While he’s no stranger to the art world, legendary comedian Steve Martin has only just cut his teeth as a museum curator. His first foray into the field is “The Idea of North: The Paintings of Lawren Harris
,” a survey of the late painter’s work from the 1920s and ’30s at the Hammer Museum in Los Angeles.
Organized together with Cindy Burlingham of the Hammer and Andrew Hunter of the Art Gallery of Ontario
, which collaborated on the show, it is the first major exhibition of Harris’s work in the U.S. A member of the renowned Group of Seven—an association of painters devoted to capturing the Canadian landscape—
created dreamlike, abstracted images in cool, lucid palettes of blues and greens, offering fresh, beaming visions of the Canadian wilderness. The works on view in the exhibition (which omits those in Martin’s own collection of art by Harris) refer to three particular locales: the North Shore of Lake Superior, which Harris painted between 1921 and ‘28; the Rocky Mountains; and the eastern Arctic, inspired by a trip there in the 1930s.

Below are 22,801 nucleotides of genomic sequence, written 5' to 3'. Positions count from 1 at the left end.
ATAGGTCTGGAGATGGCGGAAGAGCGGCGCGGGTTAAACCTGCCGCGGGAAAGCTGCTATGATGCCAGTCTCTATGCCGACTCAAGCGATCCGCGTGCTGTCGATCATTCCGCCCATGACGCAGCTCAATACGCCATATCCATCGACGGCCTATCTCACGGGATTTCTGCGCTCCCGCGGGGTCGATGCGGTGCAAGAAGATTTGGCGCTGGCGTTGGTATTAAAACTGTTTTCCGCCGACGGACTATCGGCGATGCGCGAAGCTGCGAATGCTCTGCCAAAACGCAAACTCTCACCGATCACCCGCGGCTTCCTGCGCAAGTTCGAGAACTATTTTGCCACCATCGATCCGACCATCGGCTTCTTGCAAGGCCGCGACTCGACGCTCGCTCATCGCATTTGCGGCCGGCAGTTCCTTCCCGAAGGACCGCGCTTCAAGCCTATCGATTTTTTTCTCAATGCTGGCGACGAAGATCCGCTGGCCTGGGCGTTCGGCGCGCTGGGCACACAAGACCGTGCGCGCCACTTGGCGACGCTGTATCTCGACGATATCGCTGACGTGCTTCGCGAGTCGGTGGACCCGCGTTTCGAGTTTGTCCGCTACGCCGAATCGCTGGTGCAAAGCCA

Alicia Eler sat down with Martin at the Hammer to talk about his longtime love of art, his own collection, and his experience curating this show of Harris’s work—which was three years in the making.
Alicia Eler: When did you first become interested in art?
Steve Martin: I first became interested in art just out of high school and into college. A friend of mine was an artist, and he was a well-spoken and enthusiastic person. And that would have been about 1964, a big year in the art world. We had just come through the
, and then the word about
started to spread. So you had these two completely opposite styles creating a lot of energy in the art world, and it was very, very exciting. But I got interested in 19th-century art first, and eventually to more modern art. I have many friends in the art world who are some of my closest friends.
How did you learn about art? Through going to shows and museums, or did you take classes?
No, it was all autodidactic. I was just obsessed. When I would tour around the country as an unknown comedian, I always spent the day going to college art libraries. And then I—I don’t know if “amassed” is the right word—a big collection of art books and monographs, which I thought was very important to have.
Was art a nice counterpart to performing?
It was a great counterpart to being a celebrity because you had this place to go where you weren’t a celebrity, where the artist was the celebrity, and where people loved to talk about art. I wrote about that in my catalog essay for the show—that co-curators Cindy Burlingham and Andrew Hunter and I would drive around and prove my point that art lovers can talk about art all day long and nothing else.